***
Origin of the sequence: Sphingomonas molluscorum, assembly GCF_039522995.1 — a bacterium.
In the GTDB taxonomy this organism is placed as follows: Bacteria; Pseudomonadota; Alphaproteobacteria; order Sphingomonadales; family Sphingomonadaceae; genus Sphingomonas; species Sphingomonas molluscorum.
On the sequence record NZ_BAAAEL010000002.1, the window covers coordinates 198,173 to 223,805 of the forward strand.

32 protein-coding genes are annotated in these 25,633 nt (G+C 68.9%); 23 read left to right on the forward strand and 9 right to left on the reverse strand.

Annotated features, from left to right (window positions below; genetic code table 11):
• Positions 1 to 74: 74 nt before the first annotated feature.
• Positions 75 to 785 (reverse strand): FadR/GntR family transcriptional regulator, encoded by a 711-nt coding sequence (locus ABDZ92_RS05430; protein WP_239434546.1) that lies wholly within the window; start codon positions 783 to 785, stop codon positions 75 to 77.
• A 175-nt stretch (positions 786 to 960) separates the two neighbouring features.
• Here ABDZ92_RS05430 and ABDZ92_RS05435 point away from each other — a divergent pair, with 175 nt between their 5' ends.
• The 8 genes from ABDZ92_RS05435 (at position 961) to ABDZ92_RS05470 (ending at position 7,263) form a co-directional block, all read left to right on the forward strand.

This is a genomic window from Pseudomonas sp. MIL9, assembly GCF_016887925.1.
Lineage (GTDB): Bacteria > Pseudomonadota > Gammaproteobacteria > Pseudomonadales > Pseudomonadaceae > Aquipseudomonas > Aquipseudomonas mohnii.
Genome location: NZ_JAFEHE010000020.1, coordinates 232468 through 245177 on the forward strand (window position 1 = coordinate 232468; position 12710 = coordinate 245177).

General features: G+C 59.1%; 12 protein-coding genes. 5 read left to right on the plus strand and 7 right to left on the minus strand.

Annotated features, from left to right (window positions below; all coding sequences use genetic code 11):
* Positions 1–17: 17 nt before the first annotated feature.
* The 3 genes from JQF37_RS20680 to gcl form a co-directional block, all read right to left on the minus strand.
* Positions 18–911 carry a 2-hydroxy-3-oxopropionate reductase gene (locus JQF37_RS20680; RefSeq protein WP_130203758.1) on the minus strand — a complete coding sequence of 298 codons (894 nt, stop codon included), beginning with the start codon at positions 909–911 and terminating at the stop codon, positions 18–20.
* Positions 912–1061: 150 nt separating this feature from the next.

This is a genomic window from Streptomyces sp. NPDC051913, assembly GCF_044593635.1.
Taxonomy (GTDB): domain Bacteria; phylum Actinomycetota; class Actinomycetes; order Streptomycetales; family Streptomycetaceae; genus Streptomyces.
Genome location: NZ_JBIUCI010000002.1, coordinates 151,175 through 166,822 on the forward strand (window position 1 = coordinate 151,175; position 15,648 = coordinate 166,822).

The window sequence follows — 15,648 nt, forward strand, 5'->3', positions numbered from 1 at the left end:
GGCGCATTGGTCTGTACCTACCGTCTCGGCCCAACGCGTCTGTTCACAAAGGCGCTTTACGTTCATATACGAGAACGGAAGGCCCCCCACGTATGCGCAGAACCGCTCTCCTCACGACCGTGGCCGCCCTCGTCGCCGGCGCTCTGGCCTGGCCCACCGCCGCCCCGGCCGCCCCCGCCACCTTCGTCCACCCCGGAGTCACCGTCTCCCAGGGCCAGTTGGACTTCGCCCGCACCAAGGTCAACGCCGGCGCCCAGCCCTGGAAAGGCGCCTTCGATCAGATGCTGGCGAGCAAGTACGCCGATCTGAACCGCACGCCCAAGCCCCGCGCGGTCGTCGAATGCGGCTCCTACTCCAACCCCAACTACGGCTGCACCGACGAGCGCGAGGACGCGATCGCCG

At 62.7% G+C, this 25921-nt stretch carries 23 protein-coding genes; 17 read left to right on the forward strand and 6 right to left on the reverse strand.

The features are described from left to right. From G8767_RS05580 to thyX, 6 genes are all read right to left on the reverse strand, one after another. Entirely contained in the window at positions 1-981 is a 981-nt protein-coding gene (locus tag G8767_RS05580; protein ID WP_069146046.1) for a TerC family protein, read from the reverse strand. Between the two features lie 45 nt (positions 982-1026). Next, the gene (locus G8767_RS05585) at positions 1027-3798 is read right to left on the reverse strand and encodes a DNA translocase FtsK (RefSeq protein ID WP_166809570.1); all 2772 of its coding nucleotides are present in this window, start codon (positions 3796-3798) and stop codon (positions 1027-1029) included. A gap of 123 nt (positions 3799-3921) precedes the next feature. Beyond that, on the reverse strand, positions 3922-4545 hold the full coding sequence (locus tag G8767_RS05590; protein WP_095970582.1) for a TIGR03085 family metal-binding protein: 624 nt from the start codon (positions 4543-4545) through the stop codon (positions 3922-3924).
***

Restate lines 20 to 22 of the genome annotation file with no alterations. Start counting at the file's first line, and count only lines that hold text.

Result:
This is a genomic window from Streptomyces sp. NPDC051913, assembly GCF_044593635.1.
Taxonomy (GTDB): domain Bacteria; phylum Actinomycetota; class Actinomycetes; order Streptomycetales; family Streptomycetaceae; genus Streptomyces.
Genome location: NZ_JBIUCI010000002.1, coordinates 151,175 through 166,822 on the forward strand (window position 1 = coordinate 151,175; position 15,648 = coordinate 166,822).